A Brief History of The Kei Car
And why more of the world should've adapted them
Japan has always been a nation of innovation and has had an unorthodox take on many things, at least from a westerners point of view. You only need to take one look at anime, or even a brief foray into the culture to realise that they're just a bit different from every other nation in the world. Though certainly not in a bad way.
Following the end of the second world war, most of the world set about repairing the damage caused by devastating warfare, lost lives (and subsequently, workforce), and the overall rebuilding of society. Japan was no different of course. But while the USA for one was enjoying huge cars with even bigger engines, things weren't so plentiful in the far east.
Wealth wasn't widespread, and most people couldn't afford to buy a car for daily use. In come the Japanese government in 1949 with the introduction of the Kei Car - a car like any other, except its small, with an even smaller engine - a whopping 150cc.
This car segment slowly established itself in the market, and benefitted from increased engine displacement limitations over the decades - with the last being up to 660cc in the 90's, and still remains today. The Japanese also introduced emissions regulations much earlier than the rest of the world - and as a result it didn't have the easiest introduction to life in an ever growing economic segment. But survive it did, and remains a popular choice amongst buyers today.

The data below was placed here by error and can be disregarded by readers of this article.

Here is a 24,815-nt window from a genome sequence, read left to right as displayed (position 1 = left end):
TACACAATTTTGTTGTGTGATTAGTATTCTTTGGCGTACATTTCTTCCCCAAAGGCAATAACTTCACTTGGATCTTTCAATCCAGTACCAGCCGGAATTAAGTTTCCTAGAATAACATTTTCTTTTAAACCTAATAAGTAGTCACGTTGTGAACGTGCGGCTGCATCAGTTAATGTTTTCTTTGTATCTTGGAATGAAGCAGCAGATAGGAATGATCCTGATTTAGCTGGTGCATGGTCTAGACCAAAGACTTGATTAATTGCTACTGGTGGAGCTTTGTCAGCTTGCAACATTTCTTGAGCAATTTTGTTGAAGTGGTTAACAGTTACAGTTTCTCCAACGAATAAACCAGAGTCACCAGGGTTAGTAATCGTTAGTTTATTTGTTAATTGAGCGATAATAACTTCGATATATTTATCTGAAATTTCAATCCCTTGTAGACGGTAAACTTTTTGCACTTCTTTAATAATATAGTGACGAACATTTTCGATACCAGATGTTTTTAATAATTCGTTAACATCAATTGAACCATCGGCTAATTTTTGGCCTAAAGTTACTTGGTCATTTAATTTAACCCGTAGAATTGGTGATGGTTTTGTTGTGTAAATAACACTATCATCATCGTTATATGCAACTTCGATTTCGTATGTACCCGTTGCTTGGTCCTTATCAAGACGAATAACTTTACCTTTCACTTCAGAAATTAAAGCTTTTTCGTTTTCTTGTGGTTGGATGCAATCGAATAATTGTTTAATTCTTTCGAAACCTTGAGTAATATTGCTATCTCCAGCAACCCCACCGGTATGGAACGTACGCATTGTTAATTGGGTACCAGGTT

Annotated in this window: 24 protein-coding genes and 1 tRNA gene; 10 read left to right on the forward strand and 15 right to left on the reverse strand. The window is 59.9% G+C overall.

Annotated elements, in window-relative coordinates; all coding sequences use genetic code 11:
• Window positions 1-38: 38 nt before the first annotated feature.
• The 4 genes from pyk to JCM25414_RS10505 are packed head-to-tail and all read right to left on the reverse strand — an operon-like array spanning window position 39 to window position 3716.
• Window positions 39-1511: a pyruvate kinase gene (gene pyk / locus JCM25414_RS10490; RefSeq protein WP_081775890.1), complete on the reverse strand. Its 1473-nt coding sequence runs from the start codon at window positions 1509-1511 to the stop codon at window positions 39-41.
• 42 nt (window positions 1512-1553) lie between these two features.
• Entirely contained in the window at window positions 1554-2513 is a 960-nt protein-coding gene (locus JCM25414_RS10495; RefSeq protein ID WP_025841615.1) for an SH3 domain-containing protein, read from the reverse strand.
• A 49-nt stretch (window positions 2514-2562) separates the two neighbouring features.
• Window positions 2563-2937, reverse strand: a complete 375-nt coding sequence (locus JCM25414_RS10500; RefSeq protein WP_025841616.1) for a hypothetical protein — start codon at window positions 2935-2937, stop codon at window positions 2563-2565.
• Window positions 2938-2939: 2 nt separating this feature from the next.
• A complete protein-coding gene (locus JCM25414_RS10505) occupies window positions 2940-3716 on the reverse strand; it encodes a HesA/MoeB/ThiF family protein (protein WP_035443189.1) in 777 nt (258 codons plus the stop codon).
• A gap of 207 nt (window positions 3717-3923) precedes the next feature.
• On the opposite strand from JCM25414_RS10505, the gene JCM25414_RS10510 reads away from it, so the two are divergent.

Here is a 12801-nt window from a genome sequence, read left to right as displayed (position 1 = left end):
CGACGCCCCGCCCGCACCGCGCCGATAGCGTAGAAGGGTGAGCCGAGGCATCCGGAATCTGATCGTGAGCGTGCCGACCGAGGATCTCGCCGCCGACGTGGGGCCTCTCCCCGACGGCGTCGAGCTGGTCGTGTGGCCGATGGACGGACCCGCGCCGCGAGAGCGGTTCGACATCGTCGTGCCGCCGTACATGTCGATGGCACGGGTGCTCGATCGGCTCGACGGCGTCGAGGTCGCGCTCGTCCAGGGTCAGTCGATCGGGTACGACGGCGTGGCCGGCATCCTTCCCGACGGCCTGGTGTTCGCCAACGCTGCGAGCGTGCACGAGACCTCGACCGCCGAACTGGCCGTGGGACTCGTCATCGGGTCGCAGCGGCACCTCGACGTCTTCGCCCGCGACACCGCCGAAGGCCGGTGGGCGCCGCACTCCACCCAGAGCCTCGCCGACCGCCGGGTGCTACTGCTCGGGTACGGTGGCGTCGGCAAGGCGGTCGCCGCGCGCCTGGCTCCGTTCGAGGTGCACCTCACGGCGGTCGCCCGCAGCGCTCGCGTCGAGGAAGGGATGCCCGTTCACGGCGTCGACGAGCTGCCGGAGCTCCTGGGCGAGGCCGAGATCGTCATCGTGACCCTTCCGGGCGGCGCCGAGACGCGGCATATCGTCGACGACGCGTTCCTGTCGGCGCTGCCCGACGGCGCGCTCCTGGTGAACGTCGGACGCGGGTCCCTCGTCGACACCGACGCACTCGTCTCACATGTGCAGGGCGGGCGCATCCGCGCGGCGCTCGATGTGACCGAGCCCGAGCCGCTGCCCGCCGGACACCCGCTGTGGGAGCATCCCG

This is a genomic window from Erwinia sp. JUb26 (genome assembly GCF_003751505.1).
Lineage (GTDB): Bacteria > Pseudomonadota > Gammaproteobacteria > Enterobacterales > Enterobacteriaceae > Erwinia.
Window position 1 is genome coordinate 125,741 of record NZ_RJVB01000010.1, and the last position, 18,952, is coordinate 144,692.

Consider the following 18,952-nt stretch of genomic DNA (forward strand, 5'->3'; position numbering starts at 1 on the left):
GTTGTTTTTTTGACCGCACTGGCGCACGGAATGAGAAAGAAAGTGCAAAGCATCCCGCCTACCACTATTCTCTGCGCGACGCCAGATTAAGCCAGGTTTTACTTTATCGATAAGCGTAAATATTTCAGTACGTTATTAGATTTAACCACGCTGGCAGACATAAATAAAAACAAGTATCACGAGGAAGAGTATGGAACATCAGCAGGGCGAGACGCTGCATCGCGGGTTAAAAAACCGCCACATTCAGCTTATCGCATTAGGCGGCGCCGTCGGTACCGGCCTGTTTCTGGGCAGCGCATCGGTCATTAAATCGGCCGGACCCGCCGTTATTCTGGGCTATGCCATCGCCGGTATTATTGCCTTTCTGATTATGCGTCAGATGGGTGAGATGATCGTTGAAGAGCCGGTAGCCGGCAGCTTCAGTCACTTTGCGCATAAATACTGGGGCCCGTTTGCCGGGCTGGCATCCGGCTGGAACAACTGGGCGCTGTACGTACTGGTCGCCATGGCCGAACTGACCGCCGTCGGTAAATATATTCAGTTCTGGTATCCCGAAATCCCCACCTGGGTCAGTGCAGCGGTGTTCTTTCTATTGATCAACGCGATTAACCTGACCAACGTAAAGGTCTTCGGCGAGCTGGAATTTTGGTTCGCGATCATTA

The cars initially also benefitted from lower tax brackets, and if all you needed was a run around or something for commuting on not a great budget, something in this segment would've been right up your alley.
The taxes were raised slightly within the last decade which meant the advantages were minimised, but beyond the governments cut, the kei car could've done well around the world in a time where we needed drastic measures to survive.
It benefits in Tokyo for example - a city notorious for lack of space, and on a small island in general, it makes sense to reduce your footprint overall to accommodate everyone else. Though you could import a Ford F150 and become virtually a lorry to those around you, it makes little sense to compensate for other areas in your life especially in a culture which frowns upon that.
And dont assume that these were boring either - Honda for example made the Beat in the early 90's and continue to make its successor - the S660 today. It was so popular in fact, that its entire production of just over 8000 units sold out in the first four months back in 2015.
I would like to believe that the Kei car would've been a much more welcome alternative to something like London's ULEZ - giving the motorist a choice in the matter rather than aiming straight for their wallet seems a fairer deal.
Volkswagen proved that small cars could be cool with "the peoples car" - the Golf. Fiat did too, with the humble 500, and not to forget, the ever popular Mini, before they were made by BMW of course.
Sadly, cars of this size are much too small for a world that seems to want bigger and bigger, even in a time of depleting resources. But even if the motor car is one day a thing of the past, at least we can look back at these tiny things and cant say we that we didn't at least try.